While setting up the Oregon place, Hyde—who has a degree in English with a minor in zoology from the University of California—traveled extensively, more or less in the role of a freelance writer and endangered-species expert. In 1974, while surveying whooping crane breeding grounds in the wilderness south of Great Slave Lake in Canada's Northwest Territories, he was lost for three weeks. Without food supplies or gear, he roamed the taiga and muskeg happily, he recalls, eating snails and wrapping himself in sphagnum moss for protection against biting insects. Over 21 years he has written a dozen books: novels, nonfiction and children's books. In his spare time he was active in various conservation organizations, and he served as a member of the board of the Defenders of Wildlife from 1976 to '84.
In Oregon, Hyde had learned to ride and to work cattle with the mustangs he caught and broke. Later, when he sometimes found starving horses on poor public lands, he moved them to better pastures on his ranch. By the mid-'80s he was speaking before various organizations, trying to prompt action on the wild horse situation. But his interest in these animals was fairly casual until the spring of 1988. Then, while attending a conservation meeting, he was asked about the BLM horses being held in feedlots.
"I hadn't thought much about it before," says Hyde. "But some of my best ideas have come on the spur of the moment. As we were talking, I could see how this could be handled—that it was something worth doing. I said what was obviously needed was a private sanctuary. The animals and the public would do better if somebody other than the feds managed them in feedlots."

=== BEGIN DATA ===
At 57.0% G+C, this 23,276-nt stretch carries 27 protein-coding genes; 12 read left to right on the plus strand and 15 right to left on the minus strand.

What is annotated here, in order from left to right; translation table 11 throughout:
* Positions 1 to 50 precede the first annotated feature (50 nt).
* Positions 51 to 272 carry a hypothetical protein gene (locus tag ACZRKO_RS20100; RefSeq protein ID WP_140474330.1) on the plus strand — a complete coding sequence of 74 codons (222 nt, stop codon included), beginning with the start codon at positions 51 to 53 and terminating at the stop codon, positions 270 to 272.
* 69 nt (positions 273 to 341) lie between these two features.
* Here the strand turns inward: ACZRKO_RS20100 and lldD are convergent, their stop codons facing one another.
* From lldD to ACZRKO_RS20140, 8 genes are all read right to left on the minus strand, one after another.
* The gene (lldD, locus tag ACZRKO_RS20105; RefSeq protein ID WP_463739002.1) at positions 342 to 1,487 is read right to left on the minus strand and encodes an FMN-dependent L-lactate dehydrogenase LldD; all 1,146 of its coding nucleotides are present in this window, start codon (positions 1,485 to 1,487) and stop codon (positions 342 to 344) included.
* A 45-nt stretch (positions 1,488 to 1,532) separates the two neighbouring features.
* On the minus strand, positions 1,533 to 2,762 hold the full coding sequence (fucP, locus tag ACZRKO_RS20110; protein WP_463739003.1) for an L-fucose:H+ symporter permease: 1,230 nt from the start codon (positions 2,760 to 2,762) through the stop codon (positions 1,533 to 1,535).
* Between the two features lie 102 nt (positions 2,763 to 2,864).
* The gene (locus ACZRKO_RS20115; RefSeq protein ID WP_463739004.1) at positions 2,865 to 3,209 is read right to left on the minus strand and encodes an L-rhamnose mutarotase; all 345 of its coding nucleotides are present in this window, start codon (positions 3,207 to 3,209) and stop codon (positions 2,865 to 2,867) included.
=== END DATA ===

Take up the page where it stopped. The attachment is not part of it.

Hyde is a ferocious environmental libertarian. He is convinced that enlightened private-land owners are better stewards of natural resources than government bureaucrats, who are mainly responsive to political, not ecological, realities. With that philosophy driving him, over the next two years Hyde accomplished the following:
•He organized the Institute of Range and the American Mustang (IRAM).
•While making aerial surveys of several western states, he came across two land parcels suitable for mustang refuges in South Dakota. One was a 14,000-acre site in the Black Hills west of Hot Springs. The other was a 35,000-acre site about 150 miles to the east of the Hot Springs site.
•He raised money to get the 14,000-acre site and then persuaded a group of private investors to acquire the other property for about $1¾ million and allow IRAM to use it.
•He spent considerable time in Washington, D.C., seeking congressional support for the project.